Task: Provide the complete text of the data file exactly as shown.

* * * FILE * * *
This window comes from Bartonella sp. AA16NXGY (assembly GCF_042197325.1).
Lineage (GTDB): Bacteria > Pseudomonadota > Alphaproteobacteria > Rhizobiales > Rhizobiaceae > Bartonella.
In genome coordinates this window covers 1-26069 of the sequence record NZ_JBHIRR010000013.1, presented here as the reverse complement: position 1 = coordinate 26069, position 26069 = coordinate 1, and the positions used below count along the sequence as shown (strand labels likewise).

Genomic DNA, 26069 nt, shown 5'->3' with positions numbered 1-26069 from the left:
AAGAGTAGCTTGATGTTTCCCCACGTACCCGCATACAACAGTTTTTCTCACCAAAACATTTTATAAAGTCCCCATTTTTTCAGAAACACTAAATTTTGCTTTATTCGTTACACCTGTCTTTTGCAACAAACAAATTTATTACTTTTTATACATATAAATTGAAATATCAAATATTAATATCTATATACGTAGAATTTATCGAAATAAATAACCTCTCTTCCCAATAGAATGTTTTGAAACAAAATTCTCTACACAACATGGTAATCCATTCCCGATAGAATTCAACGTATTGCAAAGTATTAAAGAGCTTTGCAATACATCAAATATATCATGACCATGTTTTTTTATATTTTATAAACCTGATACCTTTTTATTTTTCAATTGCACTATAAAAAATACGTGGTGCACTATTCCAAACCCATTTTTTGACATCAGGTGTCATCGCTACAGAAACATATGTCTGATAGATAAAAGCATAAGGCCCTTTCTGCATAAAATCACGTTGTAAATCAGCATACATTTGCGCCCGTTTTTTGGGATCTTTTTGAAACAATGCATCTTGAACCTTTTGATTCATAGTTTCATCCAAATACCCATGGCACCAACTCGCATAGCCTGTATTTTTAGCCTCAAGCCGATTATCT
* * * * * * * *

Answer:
This window comes from Bartonella sp. AA16NXGY (assembly GCF_042197325.1).
Lineage (GTDB): Bacteria > Pseudomonadota > Alphaproteobacteria > Rhizobiales > Rhizobiaceae > Bartonella.
In genome coordinates this window covers 1-26069 of the sequence record NZ_JBHIRR010000013.1, presented here as the reverse complement: position 1 = coordinate 26069, position 26069 = coordinate 1, and the positions used below count along the sequence as shown (strand labels likewise).

Genomic DNA, 26069 nt, shown 5'->3' with positions numbered 1-26069 from the left:
AAGAGTAGCTTGATGTTTCCCCACGTACCCGCATACAACAGTTTTTCTCACCAAAACATTTTATAAAGTCCCCATTTTTTCAGAAACACTAAATTTTGCTTTATTCGTTACACCTGTCTTTTGCAACAAACAAATTTATTACTTTTTATACATATAAATTGAAATATCAAATATTAATATCTATATACGTAGAATTTATCGAAATAAATAACCTCTCTTCCCAATAGAATGTTTTGAAACAAAATTCTCTACACAACATGGTAATCCATTCCCGATAGAATTCAACGTATTGCAAAGTATTAAAGAGCTTTGCAATACATCAAATATATCATGACCATGTTTTTTTATATTTTATAAACCTGATACCTTTTTATTTTTCAATTGCACTATAAAAAATACGTGGTGCACTATTCCAAACCCATTTTTTGACATCAGGTGTCATCGCTACAGAAACATATGTCTGATAGATAAAAGCATAAGGCCCTTTCTGCATAAAATCACGTTGTAAATCAGCATACATTTGCGCCCGTTTTTTGGGATCTTTTTGAAACAATGCATCTTGAACCTTTTGATTCATAGTTTCATCCAAATACCCATGGCACCAACTCGCATAGCCTGTATTTTTAGCCTCAAGCCGATTATCT